5. Classification of doubly resolvable designs and orthogonal resolutions Design resolutions and equidistant constant weight codes • Resolvability – at least one resolution. • Resolution – partition of the blocks into parallel classes - each point is in exactly one block of each parallel class. • Isomorphic resolutions - exists an automorphism of the design transforming each parallel class of the first resolution into a parallel class of the second one.

  6. Classification of doubly resolvable designs and orthogonal resolutions Design resolutions and equidistant constant weight codes • q-ary code Cq(n,M,d) of length n with M words and minimal distance d is a set of M elements of Znq (words), any two words are at Hamming distance at least d. • any two words are at the same distance d-> equidistant code • all codewords have the same weight -> constant weight code. • One-to-one correspondence between resolutions of 2-(qk; k;) designs and the maximal distance (r; qk; r-)qequidistant codes, r =(qk-1)/(k-1),q > 1 (Semakov N.V., Zinoviev V.A., Equidistant q-ary codes with maximal distance and resolvable balanced incomplete block designs, 1968)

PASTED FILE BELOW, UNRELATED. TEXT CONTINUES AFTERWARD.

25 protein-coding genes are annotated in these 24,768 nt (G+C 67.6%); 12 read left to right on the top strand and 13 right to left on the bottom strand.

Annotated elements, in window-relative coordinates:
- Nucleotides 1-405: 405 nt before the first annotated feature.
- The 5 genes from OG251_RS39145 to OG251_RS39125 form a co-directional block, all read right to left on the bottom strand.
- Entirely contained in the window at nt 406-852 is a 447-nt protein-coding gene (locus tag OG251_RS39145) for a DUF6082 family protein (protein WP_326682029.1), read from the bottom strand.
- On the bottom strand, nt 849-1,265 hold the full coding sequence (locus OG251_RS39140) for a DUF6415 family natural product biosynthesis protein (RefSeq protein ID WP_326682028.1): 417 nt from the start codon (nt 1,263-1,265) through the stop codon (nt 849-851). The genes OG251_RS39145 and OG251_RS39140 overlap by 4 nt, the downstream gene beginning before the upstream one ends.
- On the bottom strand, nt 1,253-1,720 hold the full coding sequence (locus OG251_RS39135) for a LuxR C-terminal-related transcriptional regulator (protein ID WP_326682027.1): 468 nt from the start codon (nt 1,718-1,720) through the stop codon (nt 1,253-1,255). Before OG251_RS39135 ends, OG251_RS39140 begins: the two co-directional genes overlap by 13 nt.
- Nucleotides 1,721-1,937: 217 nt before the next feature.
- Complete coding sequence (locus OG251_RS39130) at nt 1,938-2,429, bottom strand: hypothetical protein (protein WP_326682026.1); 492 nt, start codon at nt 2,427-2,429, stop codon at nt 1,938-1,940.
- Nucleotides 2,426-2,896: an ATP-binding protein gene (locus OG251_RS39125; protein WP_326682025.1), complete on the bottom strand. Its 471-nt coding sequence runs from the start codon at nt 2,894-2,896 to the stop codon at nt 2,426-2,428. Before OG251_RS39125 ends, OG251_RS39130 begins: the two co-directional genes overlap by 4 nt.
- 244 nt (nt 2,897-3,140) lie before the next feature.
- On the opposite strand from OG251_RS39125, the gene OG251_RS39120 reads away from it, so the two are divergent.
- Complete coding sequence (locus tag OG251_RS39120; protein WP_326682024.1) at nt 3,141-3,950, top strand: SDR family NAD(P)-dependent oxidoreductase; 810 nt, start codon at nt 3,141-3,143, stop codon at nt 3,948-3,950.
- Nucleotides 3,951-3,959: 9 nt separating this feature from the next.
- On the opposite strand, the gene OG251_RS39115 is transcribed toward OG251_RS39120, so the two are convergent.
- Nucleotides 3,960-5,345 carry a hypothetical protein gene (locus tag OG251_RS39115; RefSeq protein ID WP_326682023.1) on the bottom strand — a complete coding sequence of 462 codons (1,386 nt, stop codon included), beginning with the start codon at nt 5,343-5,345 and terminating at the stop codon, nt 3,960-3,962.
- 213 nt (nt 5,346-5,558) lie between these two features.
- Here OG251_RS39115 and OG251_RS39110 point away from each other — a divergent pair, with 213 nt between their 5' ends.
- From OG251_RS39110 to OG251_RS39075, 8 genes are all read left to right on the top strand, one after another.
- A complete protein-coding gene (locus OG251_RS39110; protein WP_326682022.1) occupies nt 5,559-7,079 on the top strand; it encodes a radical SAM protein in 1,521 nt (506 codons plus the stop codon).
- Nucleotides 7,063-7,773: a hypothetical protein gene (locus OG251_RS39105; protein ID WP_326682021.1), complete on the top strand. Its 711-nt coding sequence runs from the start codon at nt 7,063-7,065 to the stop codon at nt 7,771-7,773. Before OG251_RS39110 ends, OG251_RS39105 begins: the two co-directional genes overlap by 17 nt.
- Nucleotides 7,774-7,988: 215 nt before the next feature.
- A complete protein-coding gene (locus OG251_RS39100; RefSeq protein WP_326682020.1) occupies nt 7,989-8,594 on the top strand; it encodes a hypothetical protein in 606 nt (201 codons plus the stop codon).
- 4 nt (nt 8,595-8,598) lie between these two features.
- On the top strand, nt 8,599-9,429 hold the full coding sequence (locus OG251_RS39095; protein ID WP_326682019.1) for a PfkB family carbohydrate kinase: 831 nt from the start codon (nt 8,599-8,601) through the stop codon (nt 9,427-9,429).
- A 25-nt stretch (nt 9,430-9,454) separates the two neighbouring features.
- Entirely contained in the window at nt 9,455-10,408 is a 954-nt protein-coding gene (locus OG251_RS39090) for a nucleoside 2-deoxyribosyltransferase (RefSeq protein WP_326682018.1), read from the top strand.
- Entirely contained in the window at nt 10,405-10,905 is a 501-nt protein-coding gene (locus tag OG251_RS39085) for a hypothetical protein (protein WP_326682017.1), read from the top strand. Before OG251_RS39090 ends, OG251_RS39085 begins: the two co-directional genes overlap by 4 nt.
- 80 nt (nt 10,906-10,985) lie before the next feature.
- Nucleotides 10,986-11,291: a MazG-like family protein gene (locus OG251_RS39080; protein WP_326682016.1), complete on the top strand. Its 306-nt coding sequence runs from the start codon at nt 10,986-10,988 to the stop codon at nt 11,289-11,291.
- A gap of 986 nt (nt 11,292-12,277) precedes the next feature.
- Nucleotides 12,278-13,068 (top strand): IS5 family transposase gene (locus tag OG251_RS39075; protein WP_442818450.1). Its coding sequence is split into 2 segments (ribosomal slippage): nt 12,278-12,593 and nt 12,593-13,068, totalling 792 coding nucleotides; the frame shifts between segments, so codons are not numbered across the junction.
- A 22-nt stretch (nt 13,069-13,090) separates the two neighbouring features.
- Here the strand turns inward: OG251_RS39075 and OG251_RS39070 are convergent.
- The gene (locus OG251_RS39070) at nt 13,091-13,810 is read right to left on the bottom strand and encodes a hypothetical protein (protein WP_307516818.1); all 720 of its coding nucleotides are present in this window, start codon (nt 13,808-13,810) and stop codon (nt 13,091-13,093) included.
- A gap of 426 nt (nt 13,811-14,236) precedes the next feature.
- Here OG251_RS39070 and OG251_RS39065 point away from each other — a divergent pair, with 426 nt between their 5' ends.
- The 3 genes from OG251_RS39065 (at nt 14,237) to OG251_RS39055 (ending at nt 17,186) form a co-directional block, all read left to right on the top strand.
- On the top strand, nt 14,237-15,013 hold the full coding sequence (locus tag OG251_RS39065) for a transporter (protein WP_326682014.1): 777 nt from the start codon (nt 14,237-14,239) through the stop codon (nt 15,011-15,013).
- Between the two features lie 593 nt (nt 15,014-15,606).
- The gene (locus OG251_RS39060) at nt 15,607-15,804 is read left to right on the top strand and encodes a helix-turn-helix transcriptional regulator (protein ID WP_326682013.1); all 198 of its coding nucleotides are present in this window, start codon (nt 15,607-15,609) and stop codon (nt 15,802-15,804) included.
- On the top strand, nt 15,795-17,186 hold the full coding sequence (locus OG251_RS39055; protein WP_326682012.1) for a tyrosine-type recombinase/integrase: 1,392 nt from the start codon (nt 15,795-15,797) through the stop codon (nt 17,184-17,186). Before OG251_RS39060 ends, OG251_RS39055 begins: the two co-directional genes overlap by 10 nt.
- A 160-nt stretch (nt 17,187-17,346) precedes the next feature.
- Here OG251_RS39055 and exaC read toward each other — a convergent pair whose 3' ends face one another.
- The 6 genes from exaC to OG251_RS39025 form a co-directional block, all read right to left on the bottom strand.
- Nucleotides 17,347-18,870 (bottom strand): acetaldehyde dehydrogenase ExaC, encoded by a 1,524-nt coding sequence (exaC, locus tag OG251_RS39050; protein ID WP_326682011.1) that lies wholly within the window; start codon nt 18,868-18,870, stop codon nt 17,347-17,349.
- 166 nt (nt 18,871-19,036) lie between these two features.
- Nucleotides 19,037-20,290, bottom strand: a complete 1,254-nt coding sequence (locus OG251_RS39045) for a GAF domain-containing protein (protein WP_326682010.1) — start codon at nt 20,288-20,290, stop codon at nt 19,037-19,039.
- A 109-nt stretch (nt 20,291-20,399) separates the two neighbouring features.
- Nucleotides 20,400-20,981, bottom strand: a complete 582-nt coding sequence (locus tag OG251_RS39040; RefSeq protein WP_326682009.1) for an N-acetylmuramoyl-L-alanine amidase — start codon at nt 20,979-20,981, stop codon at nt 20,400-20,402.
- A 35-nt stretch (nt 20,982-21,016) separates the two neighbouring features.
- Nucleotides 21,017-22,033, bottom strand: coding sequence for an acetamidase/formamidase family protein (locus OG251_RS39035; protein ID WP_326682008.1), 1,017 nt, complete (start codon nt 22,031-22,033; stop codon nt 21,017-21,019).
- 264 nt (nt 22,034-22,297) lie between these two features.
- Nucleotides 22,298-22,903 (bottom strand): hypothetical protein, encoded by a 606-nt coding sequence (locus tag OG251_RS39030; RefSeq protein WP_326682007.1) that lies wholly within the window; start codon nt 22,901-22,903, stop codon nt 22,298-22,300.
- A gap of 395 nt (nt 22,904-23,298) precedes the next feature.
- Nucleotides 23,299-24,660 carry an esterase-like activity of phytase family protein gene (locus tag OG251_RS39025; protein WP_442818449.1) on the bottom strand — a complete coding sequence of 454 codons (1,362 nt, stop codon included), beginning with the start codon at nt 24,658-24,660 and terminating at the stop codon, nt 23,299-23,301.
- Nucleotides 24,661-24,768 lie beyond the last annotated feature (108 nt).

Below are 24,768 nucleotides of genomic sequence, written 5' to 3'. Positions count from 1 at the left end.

7. Classification of doubly resolvable designs and orthogonal resolutions Design resolutions and equidistant constant weight codes Equidistant ternary constant weight (4,9,3)code Incidence matrix of2-(9,3,1) points V = 9 parallel class blocksb = 12 words